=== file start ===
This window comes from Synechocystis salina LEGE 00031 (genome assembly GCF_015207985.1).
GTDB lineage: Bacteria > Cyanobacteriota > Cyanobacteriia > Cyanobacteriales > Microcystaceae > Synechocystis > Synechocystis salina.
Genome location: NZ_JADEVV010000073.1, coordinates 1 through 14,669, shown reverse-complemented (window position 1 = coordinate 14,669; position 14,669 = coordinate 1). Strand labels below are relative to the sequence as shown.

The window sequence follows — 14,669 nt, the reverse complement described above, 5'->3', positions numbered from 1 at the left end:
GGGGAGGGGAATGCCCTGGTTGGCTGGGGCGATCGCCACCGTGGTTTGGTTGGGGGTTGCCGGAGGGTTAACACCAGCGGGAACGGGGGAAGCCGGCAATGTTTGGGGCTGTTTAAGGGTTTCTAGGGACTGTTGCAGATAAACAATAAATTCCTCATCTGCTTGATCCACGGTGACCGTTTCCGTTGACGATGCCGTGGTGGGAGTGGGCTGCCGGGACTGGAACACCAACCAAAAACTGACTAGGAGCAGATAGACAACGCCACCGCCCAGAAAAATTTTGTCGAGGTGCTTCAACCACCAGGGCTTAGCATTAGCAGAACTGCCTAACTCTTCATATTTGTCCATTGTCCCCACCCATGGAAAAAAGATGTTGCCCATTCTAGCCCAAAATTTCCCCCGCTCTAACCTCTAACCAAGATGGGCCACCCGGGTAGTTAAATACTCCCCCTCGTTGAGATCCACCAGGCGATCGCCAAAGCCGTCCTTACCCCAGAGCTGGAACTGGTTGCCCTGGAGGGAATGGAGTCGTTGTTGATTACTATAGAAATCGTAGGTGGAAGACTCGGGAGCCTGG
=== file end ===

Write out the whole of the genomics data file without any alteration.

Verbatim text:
This window comes from Synechocystis salina LEGE 00031 (genome assembly GCF_015207985.1).
GTDB lineage: Bacteria > Cyanobacteriota > Cyanobacteriia > Cyanobacteriales > Microcystaceae > Synechocystis > Synechocystis salina.
Genome location: NZ_JADEVV010000073.1, coordinates 1 through 14,669, shown reverse-complemented (window position 1 = coordinate 14,669; position 14,669 = coordinate 1). Strand labels below are relative to the sequence as shown.

The window sequence follows — 14,669 nt, the reverse complement described above, 5'->3', positions numbered from 1 at the left end:
GGGGAGGGGAATGCCCTGGTTGGCTGGGGCGATCGCCACCGTGGTTTGGTTGGGGGTTGCCGGAGGGTTAACACCAGCGGGAACGGGGGAAGCCGGCAATGTTTGGGGCTGTTTAAGGGTTTCTAGGGACTGTTGCAGATAAACAATAAATTCCTCATCTGCTTGATCCACGGTGACCGTTTCCGTTGACGATGCCGTGGTGGGAGTGGGCTGCCGGGACTGGAACACCAACCAAAAACTGACTAGGAGCAGATAGACAACGCCACCGCCCAGAAAAATTTTGTCGAGGTGCTTCAACCACCAGGGCTTAGCATTAGCAGAACTGCCTAACTCTTCATATTTGTCCATTGTCCCCACCCATGGAAAAAAGATGTTGCCCATTCTAGCCCAAAATTTCCCCCGCTCTAACCTCTAACCAAGATGGGCCACCCGGGTAGTTAAATACTCCCCCTCGTTGAGATCCACCAGGCGATCGCCAAAGCCGTCCTTACCCCAGAGCTGGAACTGGTTGCCCTGGAGGGAATGGAGTCGTTGTTGATTACTATAGAAATCGTAGGTGGAAGACTCGGGAGCCTGG